RPi Serial Console Automation Using Arduino


A Continuation of One Button Restart of a Stalled Raspberry Pi

In a recent article, I showed how an Arduino Pro Micro can be utilized to send characters to the serial console of the Raspberry Pi Zero W. The Pro Micro was chosen because it is small, inexpensive, and easily acquired plus the integrated USB port provides a convenient way to easily upgrade the programming. (Always disconnect the ProMicro Vcc from the RPi before inserting the USB micro cable into the Pro Micro.)RPi Serial Console Automation Using Arduino

This article will maintain all of the assumptions from the previously referenced article and will concentrate on the Arduino programming side by showing how easily multiple digital pins can be used in tandem to create a numeric value, and then that numeric value can be used to call various functions to perform our requirements using just a single pushbutton to initiate communications with the RPi over the serial console.

What the Program (Sketch) Needs to Accomplish

I already know what I think I want to achieve with the software, but no matter how good you are at pounding out Arduino code, I always advise writing down the overall requirements. Always do this and you will thank yourself down-the-road when you have long forgotten the particulars.

  • Should provide multiple command capability, maybe 8 total
  • Must be intuitive and easy to use to allow delegation of tasks
  • Must be easily updated as Raspbian OS for the RPi does change often
  • Sketch should be clear and self-documenting to share with others
  • One common button must execute any of the 8 selected sketches


The original proof-of-concept simply used a single button to print to the serial Tx port of the Arduino which was connected to the Rx0 input of the RPi Zero W. That was fine for a POC. Now that I want at least 8 separate and perhaps complex command sets, I need a way to select each individually. Three of the Arduino digital pins will provide 2^3 combinations which is perfect. Because of their physical positions, I elected to utilize D7, D8, and D9. Therefore, I moved the pushbutton to D10 just for convenience.

2^3 (2 raised to the 3rd power) is eight combinations and is generally described as 0 – 7 (zero through seven.) This computer stuff is far easier to visualize in a table:

  • Logic Table x == no connection(default) 0 == Grounded
  • 2^0 2^1 2^2
  • Decimal /-------Pins------/ Function call
  • Value D7 D8 D9
  • 0 0 0 0 zero()
  • 1 x 0 0 one()
  • 2 0 x 0 two()
  • 3 x x 0 three()
  • 4 0 0 x four()
  • 5 x 0 x five()
  • 6 0 x x six()
  • 7 x x x seven()

Arduino Pins

In understanding the above, I need to provide a little insight into the Arduino digital pins. Pins can be input or output; in output mode, the value of a pin can be logic 0 (low) or can be logic 1 (high.) But we will be using input mode, so the value being “feed” to the pin must be high or low. Arduino logical statements actually understand the concept of high and low and if I enable the digital pins as an input, I can also enable a pull-up resistor value (weak pullup) so that an open (unconnected) input pin will always read a digital high value. Therefore, if all 3 of D7, D8, D9 are open then they are truly high because the weak pullup inside the IC is ensuring the high value. To change the combined octal value of the three inputs, I only need to ground (Gnd) one or more pins to create a logic low level. A very simple (and unsophisticated) function was written to create the resulting 0 – 7 number.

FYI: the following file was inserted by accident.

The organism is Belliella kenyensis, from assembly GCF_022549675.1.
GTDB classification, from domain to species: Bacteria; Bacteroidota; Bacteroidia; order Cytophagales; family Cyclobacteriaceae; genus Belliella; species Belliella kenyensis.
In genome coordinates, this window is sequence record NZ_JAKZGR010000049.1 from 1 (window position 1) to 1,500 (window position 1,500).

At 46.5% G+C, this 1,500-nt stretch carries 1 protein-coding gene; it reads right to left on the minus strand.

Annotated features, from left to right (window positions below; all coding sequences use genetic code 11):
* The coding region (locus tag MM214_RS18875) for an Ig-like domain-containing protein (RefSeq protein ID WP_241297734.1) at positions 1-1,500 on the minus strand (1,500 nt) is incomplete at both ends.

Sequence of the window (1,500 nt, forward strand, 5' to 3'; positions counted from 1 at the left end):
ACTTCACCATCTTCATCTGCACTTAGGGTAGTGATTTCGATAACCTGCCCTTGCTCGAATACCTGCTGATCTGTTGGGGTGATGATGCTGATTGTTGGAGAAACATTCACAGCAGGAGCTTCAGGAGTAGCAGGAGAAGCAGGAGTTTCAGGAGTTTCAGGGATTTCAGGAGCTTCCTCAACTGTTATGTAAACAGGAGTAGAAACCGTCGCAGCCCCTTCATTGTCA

int nValue (void) {
 uint8_t temp = 0;
 if( digitalRead( 9 )) temp += 4; 
 if( digitalRead( 8 )) temp += 2; 
 if( digitalRead( 7 )) temp += 1; 
return temp;

Well that was easy! Therefore, with D9, D8, and D7 all open (default), the function will return 7. As jumpers (or DIP switches) are used to select the On/off conditions (On == connected to Gnd) then the value returned will range from 7 to 0. Perfect. Pay careful attention here… If a switch is ON, then the corresponding digital pin is going to be pulled to logic low because we are connecting the switch commons to Ground (Gnd.)

So far, no magic required: just some simple straight forward application of basic logic. That is a good thing. The whole process could be made very ugly by striving for low-level access to the digital port. While such changes would be far more efficient, the complexity is simply not necessary in a machine that cycles only once every 1000 mS. Keep it simple – keep your sanity.Schematic RPi Serial Console Automation Using Arduino


By now, I have completed the bulk of the program, at least in my head. I know from experience that I must have code in setup() to initialize serial communications and I know from experience that all the work will be done in loop(). I made a decision in creating the truth-table above which may not be obvious yet: I decided that each 8 states would be provided through separate functions. That is, if the value from the 3 buttons is 0, I must write a function that I already defined as having the name zero(). If the octal value is 7, then I have already pre-named the function in the chart to be seven(). You can call it Fred() or Sam() or Sue(), but I am too simple minded to go on that trip with you (this time!)

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